Tuesday, April 17, 2007

"How has a false threat overtaken a real threat?"

Our friend at the Architecture and Morality blog asks a good question: "How has a false threat (extreme climate change) overtaken a real threat (terrorist states with nuclear capabilities)?"
I am reminded that the first stage of grief is denial. We saw a pretty clear case of denial this week when the House Armed Services Committee banned the phrases “global war on terror,” and “long war.” As the offensive “surge” seems to be working in Iraq ... it seems House Democrats need to deny any ... signs of progress. The best way to do so is to ignore the reality in which we are engaged: a long, global war on terror. It reminds me of the victim in horror movies who repeat lies to themselves over and over for comfort: “He’s gone,” or “It’s going to be okay,” or “It was just a bad dream”, all the while the audience knows a madman with a knife is hiding behind the curtains. So while they are quite literally denying the real war, they are embracing a false one.
He's right, isn't he [read it all in It Was a Long Cold Global War on Terror/Terrorists/Terrorism], but he does make one error: as Yaron Brook points out so tellingly in the panel discussion and article to which I linked on Sunday, the war in which the west is involuntarily engaged is a war against the followers of another world-changing, life-hating ideology, specifically Islamic totalitarianism. In defining the enemy more clearly than the US President has done to date, Brook points out, it becomes clear that the enemy can just as easily be found close to home, as it is he suggests in organisations such as the Council of Islamic Relations.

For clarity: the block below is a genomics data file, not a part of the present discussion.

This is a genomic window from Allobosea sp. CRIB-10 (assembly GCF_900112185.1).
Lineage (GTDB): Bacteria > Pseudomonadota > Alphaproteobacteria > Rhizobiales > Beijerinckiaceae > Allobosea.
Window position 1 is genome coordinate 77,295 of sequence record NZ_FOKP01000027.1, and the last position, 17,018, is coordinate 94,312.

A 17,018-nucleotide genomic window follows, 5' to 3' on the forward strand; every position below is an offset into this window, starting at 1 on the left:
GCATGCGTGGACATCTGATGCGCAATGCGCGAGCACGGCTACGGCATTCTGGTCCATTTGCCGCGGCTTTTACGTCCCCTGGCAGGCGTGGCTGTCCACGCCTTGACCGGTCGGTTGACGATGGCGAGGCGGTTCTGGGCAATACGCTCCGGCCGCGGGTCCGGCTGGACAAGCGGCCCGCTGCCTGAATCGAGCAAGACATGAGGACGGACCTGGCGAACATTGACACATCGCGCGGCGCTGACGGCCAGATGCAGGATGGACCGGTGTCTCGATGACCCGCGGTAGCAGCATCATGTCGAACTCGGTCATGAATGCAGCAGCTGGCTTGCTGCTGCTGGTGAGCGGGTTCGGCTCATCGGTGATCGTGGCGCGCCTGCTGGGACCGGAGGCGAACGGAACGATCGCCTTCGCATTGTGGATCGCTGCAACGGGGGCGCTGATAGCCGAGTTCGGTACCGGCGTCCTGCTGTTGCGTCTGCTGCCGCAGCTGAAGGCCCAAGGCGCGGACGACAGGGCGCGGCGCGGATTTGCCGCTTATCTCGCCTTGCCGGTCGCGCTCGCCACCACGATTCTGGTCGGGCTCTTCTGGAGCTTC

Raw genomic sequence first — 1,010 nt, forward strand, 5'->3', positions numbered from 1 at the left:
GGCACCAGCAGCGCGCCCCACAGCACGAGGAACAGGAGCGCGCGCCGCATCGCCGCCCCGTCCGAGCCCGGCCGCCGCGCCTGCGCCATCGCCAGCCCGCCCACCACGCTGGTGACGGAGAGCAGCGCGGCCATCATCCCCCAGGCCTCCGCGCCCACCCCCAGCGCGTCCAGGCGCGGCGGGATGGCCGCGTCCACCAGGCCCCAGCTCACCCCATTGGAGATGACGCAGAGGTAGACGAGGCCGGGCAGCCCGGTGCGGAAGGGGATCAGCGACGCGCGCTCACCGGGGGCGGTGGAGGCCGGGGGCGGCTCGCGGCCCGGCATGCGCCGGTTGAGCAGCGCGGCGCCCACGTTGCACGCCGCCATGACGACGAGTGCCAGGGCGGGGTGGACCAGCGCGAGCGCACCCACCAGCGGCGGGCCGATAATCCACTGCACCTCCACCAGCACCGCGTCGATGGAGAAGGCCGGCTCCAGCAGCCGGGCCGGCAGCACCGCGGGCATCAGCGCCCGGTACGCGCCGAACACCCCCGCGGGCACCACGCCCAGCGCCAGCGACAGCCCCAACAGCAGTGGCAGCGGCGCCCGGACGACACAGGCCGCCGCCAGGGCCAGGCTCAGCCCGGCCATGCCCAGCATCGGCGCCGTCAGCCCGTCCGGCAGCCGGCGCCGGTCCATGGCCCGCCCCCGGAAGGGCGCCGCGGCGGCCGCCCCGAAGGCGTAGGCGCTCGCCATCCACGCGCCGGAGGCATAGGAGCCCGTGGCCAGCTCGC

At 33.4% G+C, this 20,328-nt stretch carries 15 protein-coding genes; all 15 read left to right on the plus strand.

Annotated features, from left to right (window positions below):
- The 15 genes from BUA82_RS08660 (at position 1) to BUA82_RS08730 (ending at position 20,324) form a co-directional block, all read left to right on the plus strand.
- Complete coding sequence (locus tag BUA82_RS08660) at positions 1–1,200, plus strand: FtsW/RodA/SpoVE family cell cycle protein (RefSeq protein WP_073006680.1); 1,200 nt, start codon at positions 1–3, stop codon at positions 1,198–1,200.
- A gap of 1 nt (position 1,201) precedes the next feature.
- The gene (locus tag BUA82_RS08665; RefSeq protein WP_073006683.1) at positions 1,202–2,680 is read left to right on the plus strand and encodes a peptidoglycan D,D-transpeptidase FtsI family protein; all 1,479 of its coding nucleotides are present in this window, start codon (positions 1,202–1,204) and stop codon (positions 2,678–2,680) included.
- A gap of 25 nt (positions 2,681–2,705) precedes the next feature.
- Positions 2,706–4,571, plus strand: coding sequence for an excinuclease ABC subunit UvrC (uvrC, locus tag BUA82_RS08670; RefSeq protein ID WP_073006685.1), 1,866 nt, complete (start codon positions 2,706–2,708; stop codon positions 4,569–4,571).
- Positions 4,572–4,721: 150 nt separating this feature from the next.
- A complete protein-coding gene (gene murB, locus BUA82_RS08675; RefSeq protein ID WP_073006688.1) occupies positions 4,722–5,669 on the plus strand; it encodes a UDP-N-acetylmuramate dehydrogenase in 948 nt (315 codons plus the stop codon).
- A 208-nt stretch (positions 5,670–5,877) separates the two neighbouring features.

I wish Bush would take his own rhetoric seriously, [says Brook]because understanding this fact about the killers is crucial to achieving victory in the war. Only when the political aspiration of Islam—the imposition of its religious dogmas by force—has been shown to result in the deaths of Islamists, not their victims, will we be safe. Only when the cause of Islamic totalitarianism has been thoroughly discredited, will victory be achieved.
Islamic totalitarianism is a genuine threat. A real threat. But back to that false threat for a moment, and on this Tim Blair is right on the money with a story he's spotted in The Washington Post:

Young children are easily scared, which makes them particularly vulnerable to the politics of fear peddled by apocalyptic earth doomers. The Washington Post seems to get off on this:

The boy has drawn, in his third-grade class, a global warming timeline that is his equivalent of the mushroom cloud.

"That’s the Earth now,” the 9-year-old says, pointing to a dark shape at the bottom. “And then,” he says, tracing the progressively lighter stripes across the page, “it’s just starting to fade away."

Alex Hendel of Arlington County is talking about the end of life on our beleaguered planet.

What sort of parent would decline to intervene at this point? ... Alex would be in therapy if he’d drawn a graph illustrating the increase in Islamic terrorism and staged a similar “death”.

For many children and young adults, global warming is the atomic bomb of today. Fears of an environmental crisis are defining their generation in ways that the Depression, World War II, Vietnam and the Cold War’s lingering “War Games” etched souls in the 20th century.